Rising to the Challenges of a Virus Economy

Alabama’s construction industry builds a plan to keep working during the economic disruption caused by virus threats.

Billy Norrell, CEO of Associated General Contractors of Alabama. Photo by Art Meripol

There was an uneasy feeling in the air when Billy Norrell arrived in Las Vegas this past March for the annual Associated General Contractors of America national convention.

News of the rapidly spreading coronavirus dominated conversation among the attendees. Some companies, especially those with connections to China, had pulled out of the event. The ConExpo construction trade show, which was taking place in Vegas at the same time, ended a day earlier than scheduled.

“We saw the signs while we were there that this thing was a little different, and it was coming our way,” says Norrell, CEO of the Alabama chapter of AGC. “Then that next week, when we got back home, that’s when everything started to go sideways.”

From mid-March into early April, the construction industry in Alabama was like most of the country when it came to dealing with Covid-19 — concerned and confused. But once it became evident that the industry would be deemed an essential business that could continue operating even during a shutdown, the focus turned toward figuring out the best way to keep working safely and efficiently.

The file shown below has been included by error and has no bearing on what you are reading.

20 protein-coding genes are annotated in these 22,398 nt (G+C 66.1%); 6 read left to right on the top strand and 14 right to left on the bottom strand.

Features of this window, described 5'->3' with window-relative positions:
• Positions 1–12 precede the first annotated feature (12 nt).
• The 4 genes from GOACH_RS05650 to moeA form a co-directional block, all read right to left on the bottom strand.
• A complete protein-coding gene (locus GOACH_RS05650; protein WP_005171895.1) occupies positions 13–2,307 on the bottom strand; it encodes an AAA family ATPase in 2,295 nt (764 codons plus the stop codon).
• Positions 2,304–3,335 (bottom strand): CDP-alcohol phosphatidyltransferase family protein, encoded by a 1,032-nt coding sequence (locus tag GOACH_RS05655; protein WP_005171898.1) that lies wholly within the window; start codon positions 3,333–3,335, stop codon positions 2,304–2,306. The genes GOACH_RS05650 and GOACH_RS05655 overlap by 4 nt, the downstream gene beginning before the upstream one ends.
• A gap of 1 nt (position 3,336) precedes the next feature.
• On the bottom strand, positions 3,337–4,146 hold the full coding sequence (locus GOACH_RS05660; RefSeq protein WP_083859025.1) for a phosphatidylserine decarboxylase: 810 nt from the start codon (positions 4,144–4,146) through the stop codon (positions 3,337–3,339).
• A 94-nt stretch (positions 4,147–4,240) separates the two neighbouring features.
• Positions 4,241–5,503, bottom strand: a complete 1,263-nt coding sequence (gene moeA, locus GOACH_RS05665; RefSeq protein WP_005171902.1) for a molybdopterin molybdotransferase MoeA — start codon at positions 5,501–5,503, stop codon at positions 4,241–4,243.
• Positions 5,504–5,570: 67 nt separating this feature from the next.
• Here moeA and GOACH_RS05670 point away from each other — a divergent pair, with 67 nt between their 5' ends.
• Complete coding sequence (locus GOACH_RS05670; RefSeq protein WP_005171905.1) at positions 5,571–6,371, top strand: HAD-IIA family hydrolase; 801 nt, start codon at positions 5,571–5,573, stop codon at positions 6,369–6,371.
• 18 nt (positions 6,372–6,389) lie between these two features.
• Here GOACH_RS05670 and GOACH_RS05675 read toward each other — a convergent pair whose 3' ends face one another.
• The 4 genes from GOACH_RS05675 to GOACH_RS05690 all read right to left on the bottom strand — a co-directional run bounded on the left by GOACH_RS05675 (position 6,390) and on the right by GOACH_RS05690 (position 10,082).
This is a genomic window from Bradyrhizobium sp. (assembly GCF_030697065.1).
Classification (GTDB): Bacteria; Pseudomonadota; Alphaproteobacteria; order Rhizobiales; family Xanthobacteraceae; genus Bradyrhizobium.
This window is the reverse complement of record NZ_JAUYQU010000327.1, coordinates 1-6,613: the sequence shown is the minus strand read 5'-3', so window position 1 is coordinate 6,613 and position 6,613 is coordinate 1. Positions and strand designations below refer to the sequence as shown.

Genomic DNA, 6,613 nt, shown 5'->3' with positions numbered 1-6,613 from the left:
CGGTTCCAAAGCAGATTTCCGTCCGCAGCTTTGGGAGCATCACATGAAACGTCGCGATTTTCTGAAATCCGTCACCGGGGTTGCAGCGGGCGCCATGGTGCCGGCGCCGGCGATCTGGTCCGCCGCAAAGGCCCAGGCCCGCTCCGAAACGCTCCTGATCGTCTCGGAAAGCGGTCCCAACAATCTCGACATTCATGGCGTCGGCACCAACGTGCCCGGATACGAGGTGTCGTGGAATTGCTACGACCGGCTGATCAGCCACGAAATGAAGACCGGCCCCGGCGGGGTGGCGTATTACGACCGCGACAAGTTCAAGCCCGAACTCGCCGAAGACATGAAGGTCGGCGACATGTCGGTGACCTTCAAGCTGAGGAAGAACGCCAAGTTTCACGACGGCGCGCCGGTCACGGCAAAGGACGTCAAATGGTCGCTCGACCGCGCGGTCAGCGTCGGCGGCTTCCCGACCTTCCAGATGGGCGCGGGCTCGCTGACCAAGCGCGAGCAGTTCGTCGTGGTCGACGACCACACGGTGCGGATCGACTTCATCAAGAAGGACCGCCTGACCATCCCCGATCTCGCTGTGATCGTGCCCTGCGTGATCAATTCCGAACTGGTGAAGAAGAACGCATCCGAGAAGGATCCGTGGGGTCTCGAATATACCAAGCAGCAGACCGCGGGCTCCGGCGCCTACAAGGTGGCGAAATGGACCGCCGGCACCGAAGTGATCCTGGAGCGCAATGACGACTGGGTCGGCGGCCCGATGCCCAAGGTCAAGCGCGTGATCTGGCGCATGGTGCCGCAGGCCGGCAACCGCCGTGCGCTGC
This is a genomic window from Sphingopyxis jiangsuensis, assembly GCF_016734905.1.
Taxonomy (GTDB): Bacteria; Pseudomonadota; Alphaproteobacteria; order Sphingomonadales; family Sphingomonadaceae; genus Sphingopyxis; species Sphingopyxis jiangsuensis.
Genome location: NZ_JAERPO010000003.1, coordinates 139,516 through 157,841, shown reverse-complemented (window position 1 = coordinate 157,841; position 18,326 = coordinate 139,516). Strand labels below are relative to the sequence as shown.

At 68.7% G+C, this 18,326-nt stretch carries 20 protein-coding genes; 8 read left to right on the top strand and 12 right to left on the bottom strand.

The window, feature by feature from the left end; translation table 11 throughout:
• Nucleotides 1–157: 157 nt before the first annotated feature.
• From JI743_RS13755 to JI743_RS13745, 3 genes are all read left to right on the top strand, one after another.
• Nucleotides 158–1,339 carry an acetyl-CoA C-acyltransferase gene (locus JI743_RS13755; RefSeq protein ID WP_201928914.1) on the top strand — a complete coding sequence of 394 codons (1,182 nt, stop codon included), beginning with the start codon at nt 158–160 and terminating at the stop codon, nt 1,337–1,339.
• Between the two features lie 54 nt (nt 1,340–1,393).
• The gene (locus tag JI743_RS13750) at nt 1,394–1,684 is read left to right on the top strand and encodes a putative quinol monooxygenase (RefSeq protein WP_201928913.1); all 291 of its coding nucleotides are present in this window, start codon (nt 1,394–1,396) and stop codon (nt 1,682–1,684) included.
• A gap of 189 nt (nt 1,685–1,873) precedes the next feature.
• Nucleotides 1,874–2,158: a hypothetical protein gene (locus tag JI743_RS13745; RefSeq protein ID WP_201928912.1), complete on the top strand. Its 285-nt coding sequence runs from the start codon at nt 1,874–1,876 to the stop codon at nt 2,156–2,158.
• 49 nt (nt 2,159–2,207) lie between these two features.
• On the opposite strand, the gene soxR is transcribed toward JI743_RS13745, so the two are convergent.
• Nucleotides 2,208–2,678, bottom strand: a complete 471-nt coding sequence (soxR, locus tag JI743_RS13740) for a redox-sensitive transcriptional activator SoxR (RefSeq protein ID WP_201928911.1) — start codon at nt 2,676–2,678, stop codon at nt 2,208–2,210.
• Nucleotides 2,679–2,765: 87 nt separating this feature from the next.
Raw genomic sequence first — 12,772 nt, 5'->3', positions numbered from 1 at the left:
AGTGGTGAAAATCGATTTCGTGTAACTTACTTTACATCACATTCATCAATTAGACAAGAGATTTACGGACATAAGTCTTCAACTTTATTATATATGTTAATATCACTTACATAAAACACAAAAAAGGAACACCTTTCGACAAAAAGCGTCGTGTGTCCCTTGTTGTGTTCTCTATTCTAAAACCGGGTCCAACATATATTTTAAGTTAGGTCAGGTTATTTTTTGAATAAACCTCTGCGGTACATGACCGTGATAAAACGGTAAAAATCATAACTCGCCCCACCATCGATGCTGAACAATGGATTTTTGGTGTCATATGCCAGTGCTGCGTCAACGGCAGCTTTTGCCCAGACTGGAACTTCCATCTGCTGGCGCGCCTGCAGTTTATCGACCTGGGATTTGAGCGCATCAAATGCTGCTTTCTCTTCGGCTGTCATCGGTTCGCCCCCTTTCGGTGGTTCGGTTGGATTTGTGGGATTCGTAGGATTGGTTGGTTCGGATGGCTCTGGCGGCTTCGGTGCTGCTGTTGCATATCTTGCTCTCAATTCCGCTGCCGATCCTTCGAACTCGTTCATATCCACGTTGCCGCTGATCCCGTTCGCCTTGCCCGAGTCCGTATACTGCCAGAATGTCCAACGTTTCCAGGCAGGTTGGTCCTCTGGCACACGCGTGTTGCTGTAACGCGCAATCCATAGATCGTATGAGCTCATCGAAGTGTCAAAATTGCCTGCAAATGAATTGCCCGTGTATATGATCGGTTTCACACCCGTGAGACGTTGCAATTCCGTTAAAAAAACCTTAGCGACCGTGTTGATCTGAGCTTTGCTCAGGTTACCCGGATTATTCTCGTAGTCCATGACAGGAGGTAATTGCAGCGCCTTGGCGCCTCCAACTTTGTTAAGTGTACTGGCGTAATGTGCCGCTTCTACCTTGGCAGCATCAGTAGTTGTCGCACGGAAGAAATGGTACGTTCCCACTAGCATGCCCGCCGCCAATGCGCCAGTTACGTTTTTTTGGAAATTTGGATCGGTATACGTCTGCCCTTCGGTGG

“Everything was changing daily, if not hourly,” says Alan Chandler, executive vice president at Birmingham-based Doster Construction. “We had to create a new way to work with new rules for everything. So having good communication was very important.”

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The national AGC organization took the lead, surveying members as early as March 16 to gather data about supply chains, jobsite operations and any changes in regulations that could impact projects. On March 20, the AGC began holding a weekly webinar to provide updated information to local chapters.

Alan Chandler, executive vice president at Birmingham’s Doster Construction.

“We’re in uncharted territory here, for AGC and the rest of the industry,” AGC spokesperson Brian Turmail said at the time. “Things are happening fast and furious.”

Similar information efforts were taking place in Alabama. Norrell says his office maintained close contact with national and state officials, receiving regular updates on the ever-changing guidelines for how to safely control and operate a construction site. That information was passed along to state AGC members, who in turn communicated with project supervisors.